Who Cares Wins: How Values Build Brands

Cognition Agency
More Thinking

There’s been a seismic shift in how brands accumulate equity.

Of course, fame still matters but character matters more. In 1899, the American economist Thorstein Veblen developed the link between social status and conspicuous consumption. In The Theory of the Leisure Class  he wrote that ‘conspicuous consumption of valuable goods is a means of reputability for the gentleman of leisure’. 

Veblen’s ideas are supported by observations made in biology and psychology. The ‘valuable goods’ of ‘the gentleman of leisure’ are mirrored in the natural world by the  peacock’s extravagant tail and the exotic bowers of the bowerbird. These traits evolved as elaborate courtship rituals to ensure genetic transmission. From the perspective of evolutionary psychology, fashion, art and brands perform a similar function: they create elaborate displays (known as ‘costly signals’) to guarantee their products and services are consumed by generations of buyers. 

This creates an arms race and the history of branding has seen brands engage in increasingly ostentatious displays to attract consumers. In 1836, when La Presse became the first French newspaper to fund itself through advertising, the ads were cheap. By 2008,  Guinness was producing an ad at a cost of £10m that involved the destruction of 10,000 books, 6,000 dominoes, 4,000 tyres, 75 mirrors, 50 fridges, 45 wardrobes and 6 cars.

The reason for this escalation is that brands, like peacocks and bowerbirds, earn status through costly signalling, which means they always have to escalate. But times have changed. Ostentatious status displays are still essential to brands but those displays are increasingly focused on brand values.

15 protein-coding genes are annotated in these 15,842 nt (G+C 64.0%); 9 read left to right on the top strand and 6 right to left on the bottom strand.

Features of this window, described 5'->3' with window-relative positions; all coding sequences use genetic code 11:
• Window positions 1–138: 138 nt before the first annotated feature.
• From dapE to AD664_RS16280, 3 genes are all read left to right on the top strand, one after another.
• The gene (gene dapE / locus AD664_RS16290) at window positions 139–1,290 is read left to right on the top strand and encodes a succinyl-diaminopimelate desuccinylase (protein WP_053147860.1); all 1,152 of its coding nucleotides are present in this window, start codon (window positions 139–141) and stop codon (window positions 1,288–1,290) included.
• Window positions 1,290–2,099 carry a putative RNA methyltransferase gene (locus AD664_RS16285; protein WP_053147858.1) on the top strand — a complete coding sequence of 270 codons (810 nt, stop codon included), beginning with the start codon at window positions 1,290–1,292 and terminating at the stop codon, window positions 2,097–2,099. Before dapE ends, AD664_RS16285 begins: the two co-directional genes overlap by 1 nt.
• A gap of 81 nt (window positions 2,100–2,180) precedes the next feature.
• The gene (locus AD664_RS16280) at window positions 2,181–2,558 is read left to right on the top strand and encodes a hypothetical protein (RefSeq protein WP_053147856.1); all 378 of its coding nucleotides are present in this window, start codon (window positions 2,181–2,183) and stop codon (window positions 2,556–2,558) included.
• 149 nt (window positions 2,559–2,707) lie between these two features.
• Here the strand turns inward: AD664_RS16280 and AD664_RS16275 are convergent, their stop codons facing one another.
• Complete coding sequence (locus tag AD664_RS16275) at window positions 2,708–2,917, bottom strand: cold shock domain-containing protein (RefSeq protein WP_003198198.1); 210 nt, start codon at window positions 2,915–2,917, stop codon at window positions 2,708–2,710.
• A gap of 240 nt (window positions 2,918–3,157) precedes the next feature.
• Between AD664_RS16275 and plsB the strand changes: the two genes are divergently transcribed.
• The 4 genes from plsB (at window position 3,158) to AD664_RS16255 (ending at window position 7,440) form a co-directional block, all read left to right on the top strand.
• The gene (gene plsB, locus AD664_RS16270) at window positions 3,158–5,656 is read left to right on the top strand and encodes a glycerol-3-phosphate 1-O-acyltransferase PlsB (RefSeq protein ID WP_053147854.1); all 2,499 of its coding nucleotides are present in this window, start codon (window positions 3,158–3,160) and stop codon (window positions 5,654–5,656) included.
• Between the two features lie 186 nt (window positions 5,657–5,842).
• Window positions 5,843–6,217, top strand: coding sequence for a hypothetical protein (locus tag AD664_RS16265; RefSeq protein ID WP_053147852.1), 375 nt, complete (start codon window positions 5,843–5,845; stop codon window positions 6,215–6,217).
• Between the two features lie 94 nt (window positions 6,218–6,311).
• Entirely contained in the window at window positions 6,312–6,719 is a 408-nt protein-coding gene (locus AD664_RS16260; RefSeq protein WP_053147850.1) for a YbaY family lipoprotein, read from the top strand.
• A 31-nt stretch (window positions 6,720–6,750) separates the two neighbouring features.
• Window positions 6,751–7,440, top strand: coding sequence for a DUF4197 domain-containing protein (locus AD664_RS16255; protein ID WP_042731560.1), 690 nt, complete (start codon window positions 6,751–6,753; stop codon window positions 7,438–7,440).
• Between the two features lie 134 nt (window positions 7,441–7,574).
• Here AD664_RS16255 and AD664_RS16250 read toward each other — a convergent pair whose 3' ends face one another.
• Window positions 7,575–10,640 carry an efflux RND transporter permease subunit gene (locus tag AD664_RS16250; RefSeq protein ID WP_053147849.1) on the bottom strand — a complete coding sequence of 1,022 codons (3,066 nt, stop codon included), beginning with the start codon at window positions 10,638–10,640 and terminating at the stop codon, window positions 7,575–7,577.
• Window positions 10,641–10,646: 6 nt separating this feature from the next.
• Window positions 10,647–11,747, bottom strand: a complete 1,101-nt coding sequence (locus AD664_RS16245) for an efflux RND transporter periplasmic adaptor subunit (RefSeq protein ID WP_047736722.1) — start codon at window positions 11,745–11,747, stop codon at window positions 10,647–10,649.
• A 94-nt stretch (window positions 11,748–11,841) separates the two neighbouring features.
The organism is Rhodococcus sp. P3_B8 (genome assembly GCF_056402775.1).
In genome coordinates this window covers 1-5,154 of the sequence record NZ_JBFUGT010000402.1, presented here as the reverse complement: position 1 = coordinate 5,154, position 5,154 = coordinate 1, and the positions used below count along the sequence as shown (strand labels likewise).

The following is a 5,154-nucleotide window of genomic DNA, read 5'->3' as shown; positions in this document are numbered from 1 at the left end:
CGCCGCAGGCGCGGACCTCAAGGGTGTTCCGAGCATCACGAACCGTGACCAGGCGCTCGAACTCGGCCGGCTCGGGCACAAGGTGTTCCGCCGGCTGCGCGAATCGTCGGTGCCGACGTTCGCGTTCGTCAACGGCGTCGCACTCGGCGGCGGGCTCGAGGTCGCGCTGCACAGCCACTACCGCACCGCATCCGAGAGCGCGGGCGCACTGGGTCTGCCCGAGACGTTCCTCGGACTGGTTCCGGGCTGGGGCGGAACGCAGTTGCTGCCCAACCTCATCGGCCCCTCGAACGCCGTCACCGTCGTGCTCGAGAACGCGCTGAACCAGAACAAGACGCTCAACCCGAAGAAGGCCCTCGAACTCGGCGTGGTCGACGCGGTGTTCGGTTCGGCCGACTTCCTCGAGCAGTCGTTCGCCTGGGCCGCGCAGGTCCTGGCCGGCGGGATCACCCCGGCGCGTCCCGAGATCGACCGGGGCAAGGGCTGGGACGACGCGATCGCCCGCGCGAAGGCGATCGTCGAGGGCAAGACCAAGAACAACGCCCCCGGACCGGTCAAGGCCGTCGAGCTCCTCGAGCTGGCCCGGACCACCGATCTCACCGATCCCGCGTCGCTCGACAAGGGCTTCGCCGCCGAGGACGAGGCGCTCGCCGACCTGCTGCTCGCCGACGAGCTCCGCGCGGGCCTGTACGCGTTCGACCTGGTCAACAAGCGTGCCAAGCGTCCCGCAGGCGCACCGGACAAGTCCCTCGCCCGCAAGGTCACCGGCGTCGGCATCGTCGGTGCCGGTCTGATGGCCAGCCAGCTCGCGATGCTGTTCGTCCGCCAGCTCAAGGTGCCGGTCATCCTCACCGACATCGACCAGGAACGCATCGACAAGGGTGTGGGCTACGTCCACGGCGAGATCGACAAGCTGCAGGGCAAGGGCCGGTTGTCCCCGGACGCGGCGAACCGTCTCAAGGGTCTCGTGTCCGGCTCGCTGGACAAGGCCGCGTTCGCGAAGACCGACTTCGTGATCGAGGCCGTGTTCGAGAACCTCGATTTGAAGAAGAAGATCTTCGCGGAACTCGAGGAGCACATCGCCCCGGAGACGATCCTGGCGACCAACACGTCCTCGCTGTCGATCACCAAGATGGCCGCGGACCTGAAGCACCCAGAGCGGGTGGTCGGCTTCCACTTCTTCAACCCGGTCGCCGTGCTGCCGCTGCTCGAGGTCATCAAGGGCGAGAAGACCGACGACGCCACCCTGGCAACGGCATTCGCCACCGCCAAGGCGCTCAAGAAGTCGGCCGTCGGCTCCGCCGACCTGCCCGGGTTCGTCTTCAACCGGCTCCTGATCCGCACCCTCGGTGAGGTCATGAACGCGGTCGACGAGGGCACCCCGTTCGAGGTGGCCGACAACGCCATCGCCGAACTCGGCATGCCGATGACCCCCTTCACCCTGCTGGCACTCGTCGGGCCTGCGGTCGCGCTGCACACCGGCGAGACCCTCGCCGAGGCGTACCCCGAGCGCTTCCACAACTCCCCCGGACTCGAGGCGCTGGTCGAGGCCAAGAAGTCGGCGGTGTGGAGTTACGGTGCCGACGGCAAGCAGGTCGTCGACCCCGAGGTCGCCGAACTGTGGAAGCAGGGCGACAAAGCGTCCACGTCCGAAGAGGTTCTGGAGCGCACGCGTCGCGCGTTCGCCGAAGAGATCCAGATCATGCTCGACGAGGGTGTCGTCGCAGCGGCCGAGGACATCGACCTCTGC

Costly signalling has been replaced by virtue signalling. In the past, the focus of Corporate Social Responsibility (CSR) was largely a matter of internal priorities. That is no longer the case. Any brand wishing to prosper has to have its virtue recognised by external bodies. For example, it’s essential for the moral credibility of any corporation or ambitious smaller business that it attains or seeks to attain BCorp Certification, which is defined as meeting ‘high standards of social and environmental performance, transparency and accountability’. Another example is Environmental, Social and Governance (ESG), which emerged out of a combined initiative by leading financial institutions and the United Nations. The report that launched ESG was called Who Cares Wins. Among its sponsors were Deutsche Bank, Credit Suisse, Goldman Sachs, HSBC and Morgan Stanley and its aim was to have ESG serve as the moral foundation of ‘issues in analysis, asset management and securities brokerage’. It concluded that ‘the way that environmental, social and corporate governance issues are managed is part of companies’ overall management quality needed to compete successfully’. 

Commercial sustainability is aligned to social and environmental sustainability. The aim of business is to make profit on condition they change the world for the better. B Corp defines its mission as ‘transforming the global economy to benefit all people, communities and the planet’. And it's an arms race.